An eye for an i#421 Children

Of globes, triangulation and camera obscura

Portrait of Gemma Frisius by Maarten van Heemskerck.   | Photo Credit: Wikimedia Commons

A box, room, or device (a darkened enclosure) that has a small hole (an aperture, maybe with a lens) through which light from external objects enters to produce an image on an opposite surface is called a camera obscura. Also referred to as pinhole camera at times, the basic optical principles of these have been known for a long time. While the earliest written observations can be dated back to over 2,000 years, the oldest known published drawing of a camera obscura is found in a 1545 book De Radio Astronomica et Geometrica.

The author of this book was a physician by the name Gemma Frisius. Apart from being a practising physician, he was also a mathematician, cartographer, philosopher, astronomer and instrument maker.

Teaches medicine and mathematics

Born Jemma Reinierzoon in Dokkum, Friesland, a town in modern Netherlands, in 1508, he lost his parents at a young age. While Gemma is a Latinised onomatopoeic version of his birth name, Frisius is the toponym for Friesland. Despite the fact that he was born into a poor family and was also orphaned early in his life, he not only earned a medical degree while studying at Leuven (a city in Belgium), but also stayed on to study mathematics and astronomy.

After he had obtained his MD degree in 1536, he practised medicine in the city for the rest of his life. He also remained in the faculty at Leuven’s University and as one of the leading theoretical mathematicians of the time, also taught mathematics.

Triangulation for surveying

Even before he got his MD degree, he had probably made one of his finest contributions. In 1533, Frisius described for the first time using triangulation for map-making. Even though the technique of triangulation (formation of or division into triangles) had been known since antiquity, it was Frisius who proposed to employ it for the purpose of surveying lands.

Gemma Frisius' famous 1533 diagram introducing the idea of triangulation into the science of surveying.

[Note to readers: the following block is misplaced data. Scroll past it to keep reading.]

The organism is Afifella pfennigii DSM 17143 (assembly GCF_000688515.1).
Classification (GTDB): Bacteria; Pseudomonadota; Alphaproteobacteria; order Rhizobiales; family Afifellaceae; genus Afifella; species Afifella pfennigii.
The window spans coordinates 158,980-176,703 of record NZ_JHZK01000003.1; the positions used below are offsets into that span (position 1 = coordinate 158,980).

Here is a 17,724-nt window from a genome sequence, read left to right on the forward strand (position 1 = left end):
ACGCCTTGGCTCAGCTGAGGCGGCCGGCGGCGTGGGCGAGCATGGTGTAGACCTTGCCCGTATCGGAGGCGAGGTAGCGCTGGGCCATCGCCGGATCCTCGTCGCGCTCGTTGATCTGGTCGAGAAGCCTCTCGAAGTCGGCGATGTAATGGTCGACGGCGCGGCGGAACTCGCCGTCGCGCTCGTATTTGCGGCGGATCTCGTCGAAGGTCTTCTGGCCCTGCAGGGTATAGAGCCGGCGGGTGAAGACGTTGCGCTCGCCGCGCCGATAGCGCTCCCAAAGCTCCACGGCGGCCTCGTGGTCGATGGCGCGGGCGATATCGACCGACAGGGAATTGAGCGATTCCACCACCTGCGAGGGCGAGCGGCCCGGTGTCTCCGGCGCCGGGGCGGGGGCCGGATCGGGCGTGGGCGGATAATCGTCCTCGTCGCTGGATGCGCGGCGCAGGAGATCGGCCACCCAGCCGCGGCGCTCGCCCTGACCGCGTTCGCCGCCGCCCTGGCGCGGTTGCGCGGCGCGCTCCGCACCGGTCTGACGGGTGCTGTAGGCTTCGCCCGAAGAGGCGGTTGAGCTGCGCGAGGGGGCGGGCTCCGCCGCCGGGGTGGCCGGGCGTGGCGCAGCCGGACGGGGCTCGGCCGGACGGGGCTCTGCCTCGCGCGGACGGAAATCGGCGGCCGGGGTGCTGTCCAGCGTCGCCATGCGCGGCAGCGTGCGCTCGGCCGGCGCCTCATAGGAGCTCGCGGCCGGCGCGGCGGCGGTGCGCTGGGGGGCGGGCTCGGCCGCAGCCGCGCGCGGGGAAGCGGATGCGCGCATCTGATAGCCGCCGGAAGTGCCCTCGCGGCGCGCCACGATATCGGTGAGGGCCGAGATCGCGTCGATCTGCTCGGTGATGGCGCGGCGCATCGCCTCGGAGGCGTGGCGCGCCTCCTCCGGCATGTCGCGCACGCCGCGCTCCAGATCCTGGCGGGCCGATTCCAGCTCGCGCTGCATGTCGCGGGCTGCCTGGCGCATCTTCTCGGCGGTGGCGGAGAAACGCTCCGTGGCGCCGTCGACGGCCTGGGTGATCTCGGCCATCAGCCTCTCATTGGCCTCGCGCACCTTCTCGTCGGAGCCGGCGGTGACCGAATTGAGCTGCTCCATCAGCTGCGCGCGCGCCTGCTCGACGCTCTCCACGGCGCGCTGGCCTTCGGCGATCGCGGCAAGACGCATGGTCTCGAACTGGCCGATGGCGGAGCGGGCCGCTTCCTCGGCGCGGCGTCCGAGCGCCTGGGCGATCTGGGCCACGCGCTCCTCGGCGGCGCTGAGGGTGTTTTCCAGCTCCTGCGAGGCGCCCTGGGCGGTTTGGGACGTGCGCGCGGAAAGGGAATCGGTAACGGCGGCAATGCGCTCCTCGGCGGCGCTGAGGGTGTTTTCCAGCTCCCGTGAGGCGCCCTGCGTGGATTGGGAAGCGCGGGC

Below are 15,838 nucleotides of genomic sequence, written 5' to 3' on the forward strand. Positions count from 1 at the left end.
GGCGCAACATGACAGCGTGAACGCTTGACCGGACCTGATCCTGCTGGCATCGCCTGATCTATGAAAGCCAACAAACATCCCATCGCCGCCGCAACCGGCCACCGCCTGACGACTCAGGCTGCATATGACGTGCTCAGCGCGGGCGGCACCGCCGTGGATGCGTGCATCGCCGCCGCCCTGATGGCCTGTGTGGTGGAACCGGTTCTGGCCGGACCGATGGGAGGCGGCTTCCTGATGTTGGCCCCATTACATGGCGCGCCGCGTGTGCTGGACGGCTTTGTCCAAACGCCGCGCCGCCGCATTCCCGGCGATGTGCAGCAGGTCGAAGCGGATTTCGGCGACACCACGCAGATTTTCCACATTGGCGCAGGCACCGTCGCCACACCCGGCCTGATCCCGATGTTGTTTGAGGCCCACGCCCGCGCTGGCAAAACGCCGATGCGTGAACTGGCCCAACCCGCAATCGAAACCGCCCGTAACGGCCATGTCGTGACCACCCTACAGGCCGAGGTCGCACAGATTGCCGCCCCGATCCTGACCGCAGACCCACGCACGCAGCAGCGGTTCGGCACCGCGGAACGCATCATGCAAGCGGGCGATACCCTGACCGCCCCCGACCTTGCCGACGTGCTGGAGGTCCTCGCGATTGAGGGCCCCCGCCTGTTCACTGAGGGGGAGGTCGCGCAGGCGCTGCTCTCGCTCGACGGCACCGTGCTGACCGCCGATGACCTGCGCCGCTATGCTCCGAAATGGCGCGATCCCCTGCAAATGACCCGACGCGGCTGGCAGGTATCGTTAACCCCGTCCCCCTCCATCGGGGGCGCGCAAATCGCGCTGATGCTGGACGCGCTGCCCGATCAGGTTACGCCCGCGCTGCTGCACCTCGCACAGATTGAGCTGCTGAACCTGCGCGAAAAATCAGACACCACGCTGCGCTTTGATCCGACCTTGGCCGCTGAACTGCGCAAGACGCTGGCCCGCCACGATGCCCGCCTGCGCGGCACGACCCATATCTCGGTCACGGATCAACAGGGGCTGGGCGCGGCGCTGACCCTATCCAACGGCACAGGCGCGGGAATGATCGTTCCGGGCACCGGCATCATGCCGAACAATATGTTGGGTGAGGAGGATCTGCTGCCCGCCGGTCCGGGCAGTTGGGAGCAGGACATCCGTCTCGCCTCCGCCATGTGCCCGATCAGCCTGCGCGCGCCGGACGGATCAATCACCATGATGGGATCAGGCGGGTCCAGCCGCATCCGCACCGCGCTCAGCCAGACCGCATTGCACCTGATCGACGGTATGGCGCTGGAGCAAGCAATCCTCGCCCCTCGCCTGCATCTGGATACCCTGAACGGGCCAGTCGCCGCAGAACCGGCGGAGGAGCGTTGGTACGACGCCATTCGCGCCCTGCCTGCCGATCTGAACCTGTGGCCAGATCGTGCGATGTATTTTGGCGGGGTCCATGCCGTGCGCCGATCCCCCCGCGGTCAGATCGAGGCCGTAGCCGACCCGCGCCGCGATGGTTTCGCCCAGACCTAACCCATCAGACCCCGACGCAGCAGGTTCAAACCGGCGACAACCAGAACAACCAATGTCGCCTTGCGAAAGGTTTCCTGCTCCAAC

Gemma Frisius' famous 1533 diagram introducing the idea of triangulation into the science of surveying.   | Photo Credit: Wikimedia Commons

In this technique, one chooses a base line of known distance and from its endpoints the angles of sight to remote points are measured. Using basic trigonometry, the distance to this point from either endpoint can now be calculated. The two distances measured are then used as base lengths and the process is repeated until the entire area to be surveyed is broken down into a network of triangles. This method proposed by Frisius is still widely used for surveying.

Gemma’s rings

As a cartographer, Frisius built and improved a number of instruments. He had set up his workshop to produce globes and mathematical instruments while he was still a student and went on to create terrestrial and celestial globes that became famous.

A terrestrial globe made by Frisius in 1536.

A terrestrial globe made by Frisius in 1536.   | Photo Credit: Wikimedia Commons

He even designed astronomical instruments and one of them, astronomical rings, is also called as Gemma’s rings. Frisius is also credited with a method of determining differences of longitude by transporting an accurate clock or time-pieces.

As an astronomer, Frisius observed natural phenomena with gusto. It was during an annular solar eclipse, which took place on January 24, 1544, that Frisius utilised a camera obscura to study it.

First published picture of camera obscura in Gemma Frisius' 1545 book .

First published picture of camera obscura in Gemma Frisius' 1545 book .   | Photo Credit: Wikimedia Commons

He then described his method of using camera obscura to study the solar eclipse along with an illustration in his 1545 book De Radio Astronomica et Geometrica. This diagram is the first known picture of a camera obscura.

Frisius died in 1555, aged 46, at Leuven. By then, he had left his influence in a number of fields, some of which lasts even now, over 400 years later.

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Printable version | Feb 28, 2021 4:42:28 PM |

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